Until I can substantiate the exact species of the wood that was ebonized, I will continue to describe instruments with ebonized parts I have for sale as having "ebonized hardwood" pegheads, fretboards, or heel caps.



Bob Smakula

smakula.com


Edited by - Bob Smakula on 06/11/2023 05:15:59

Ken LeVan - Posted - 06/11/2023:  05:36:01


My brother-in law authenticates pricey antique furniture for places like Sotheby's, and one of the clear ways to tell if an 18th C  piece is European or American (American is worth WAY more) is by identifying the wood species used, particularly secondary wood.



He has miniscule samples microscopically analyzed and compared to their huge database by the Forestry Service in Washington DC, who will do (used to do) that for a small fee.  They would be able to tell regardless of the stain.



One piece of marquetry he couldn't identify and sent to them turned out to be made of poison ivy wood.

Bob Smakula - Posted - 06/11/2023:  07:06:53


Ken LeVan



I would be happy to send the USDA Forest Service lab a big sample of ebonized hardwood for analyzation. Ken, If you don't mind, please ask your brother-in-law for appropriate contact and send me the information via a personal message.



Though I suspect "inconclusive" will be the answer, I am willing to invest time, money, and decaying vintage fretboards to get a quality answer.



Bob Smakula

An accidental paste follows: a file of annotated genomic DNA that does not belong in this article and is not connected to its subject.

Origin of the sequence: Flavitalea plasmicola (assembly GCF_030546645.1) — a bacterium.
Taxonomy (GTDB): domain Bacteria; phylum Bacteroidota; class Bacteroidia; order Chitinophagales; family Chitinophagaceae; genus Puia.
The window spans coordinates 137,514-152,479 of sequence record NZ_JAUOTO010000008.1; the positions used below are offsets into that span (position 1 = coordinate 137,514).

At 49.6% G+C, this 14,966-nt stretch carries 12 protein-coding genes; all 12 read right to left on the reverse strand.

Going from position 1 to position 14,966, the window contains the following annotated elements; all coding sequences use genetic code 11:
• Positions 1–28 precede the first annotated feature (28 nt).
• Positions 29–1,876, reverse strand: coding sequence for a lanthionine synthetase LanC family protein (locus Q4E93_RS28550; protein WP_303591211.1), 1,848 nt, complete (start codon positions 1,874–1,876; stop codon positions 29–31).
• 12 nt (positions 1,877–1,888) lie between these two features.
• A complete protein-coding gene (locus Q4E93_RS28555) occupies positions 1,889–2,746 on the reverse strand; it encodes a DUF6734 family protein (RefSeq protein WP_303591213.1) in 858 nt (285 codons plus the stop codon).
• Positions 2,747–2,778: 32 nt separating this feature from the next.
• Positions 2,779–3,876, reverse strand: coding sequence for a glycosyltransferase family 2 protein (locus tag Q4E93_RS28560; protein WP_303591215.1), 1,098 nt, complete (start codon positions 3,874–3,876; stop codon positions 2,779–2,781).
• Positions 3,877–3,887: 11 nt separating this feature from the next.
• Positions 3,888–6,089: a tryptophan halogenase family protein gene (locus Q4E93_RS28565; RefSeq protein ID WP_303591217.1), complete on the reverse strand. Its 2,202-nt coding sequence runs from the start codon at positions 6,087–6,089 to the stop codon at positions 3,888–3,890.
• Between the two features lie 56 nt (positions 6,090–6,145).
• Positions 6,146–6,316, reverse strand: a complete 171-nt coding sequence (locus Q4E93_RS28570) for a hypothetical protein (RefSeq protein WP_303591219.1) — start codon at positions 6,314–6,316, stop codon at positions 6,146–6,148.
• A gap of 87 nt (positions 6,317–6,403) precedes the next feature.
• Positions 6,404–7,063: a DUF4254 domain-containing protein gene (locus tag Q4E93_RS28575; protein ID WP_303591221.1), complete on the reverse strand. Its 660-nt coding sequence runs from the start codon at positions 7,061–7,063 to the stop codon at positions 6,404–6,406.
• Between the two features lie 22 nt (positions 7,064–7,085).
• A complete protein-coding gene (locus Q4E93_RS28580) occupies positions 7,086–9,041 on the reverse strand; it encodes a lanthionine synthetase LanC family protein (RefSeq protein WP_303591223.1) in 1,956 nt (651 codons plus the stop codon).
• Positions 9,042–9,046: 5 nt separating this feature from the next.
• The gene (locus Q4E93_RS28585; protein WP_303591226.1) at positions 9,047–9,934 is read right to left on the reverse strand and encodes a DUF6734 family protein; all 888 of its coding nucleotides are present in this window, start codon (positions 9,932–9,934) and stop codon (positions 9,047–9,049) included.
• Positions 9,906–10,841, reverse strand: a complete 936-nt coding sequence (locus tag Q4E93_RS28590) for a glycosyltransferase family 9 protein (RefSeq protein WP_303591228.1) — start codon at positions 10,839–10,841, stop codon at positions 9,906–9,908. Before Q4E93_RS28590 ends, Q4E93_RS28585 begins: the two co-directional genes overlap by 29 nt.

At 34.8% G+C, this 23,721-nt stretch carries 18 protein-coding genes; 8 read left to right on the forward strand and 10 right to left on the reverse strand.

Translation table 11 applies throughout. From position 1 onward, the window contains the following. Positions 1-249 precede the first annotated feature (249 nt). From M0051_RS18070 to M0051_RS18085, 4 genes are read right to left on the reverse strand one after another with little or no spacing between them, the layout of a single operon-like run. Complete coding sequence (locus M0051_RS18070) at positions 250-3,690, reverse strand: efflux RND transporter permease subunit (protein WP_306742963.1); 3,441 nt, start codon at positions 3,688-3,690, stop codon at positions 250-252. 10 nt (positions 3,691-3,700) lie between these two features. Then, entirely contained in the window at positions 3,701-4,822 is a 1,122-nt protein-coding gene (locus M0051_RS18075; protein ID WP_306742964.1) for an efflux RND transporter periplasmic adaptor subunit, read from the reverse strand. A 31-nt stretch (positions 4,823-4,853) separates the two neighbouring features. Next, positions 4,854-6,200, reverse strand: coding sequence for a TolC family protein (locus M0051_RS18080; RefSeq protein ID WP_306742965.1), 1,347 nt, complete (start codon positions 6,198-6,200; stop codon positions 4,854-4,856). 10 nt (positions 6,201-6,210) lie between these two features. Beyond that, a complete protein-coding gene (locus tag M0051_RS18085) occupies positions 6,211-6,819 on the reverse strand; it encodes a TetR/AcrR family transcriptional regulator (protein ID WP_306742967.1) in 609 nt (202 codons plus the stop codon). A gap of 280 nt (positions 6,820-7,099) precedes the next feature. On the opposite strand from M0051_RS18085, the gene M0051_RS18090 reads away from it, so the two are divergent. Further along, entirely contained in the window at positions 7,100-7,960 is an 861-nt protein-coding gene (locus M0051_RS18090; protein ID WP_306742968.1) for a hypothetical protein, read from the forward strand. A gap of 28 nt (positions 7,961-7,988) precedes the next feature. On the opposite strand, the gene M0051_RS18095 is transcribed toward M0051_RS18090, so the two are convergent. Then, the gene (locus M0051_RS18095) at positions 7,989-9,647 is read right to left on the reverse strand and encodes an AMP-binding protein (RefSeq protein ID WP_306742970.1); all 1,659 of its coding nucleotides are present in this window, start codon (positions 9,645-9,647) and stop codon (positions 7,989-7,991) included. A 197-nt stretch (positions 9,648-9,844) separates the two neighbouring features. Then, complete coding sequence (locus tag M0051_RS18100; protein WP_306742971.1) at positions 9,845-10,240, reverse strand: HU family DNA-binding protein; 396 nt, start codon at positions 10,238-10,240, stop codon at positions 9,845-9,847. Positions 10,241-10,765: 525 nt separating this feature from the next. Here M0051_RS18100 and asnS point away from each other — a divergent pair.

smakula.com


Edited by - Bob Smakula on 06/11/2023 07:09:19

Ken LeVan - Posted - 06/11/2023:  07:55:35


quote:

Originally posted by Bob Smakula

Ken LeVan



I would be happy to send the USDA Forest Service lab a big sample of ebonized hardwood for analyzation. Ken, If you don't mind, please ask your brother-in-law for appropriate contact and send me the information via a personal message.



Though I suspect "inconclusive" will be the answer, I am willing to invest time, money, and decaying vintage fretboards to get a quality answer.



Bob Smakula

smakula.com






I just wrote him an email and will keep you posted.  I suspect that maple and pearwood would be pretty easy to differentiate with a microscope.



Ken

calfskin - Posted - 06/11/2023:  08:03:31


i have used black walnut to make "ebony " it just needs boiling in strong iron sulphate (you can get this on ebay, lab chemicals ) solution this makes good veneers too. this uses the high tanning content as in ink making, if too strong the timber may start to disintigrate as old banjo fingerboards and overlays may do ,after time . the old way was to put rusty iron ,nails bolts etc in vinegar which produces a soluble salt of iron ,iron acetate which behaves the same as iron suphate but perhaps more corrosive. i dont think maple has very high tanning content to be stained black to compare with black walnut!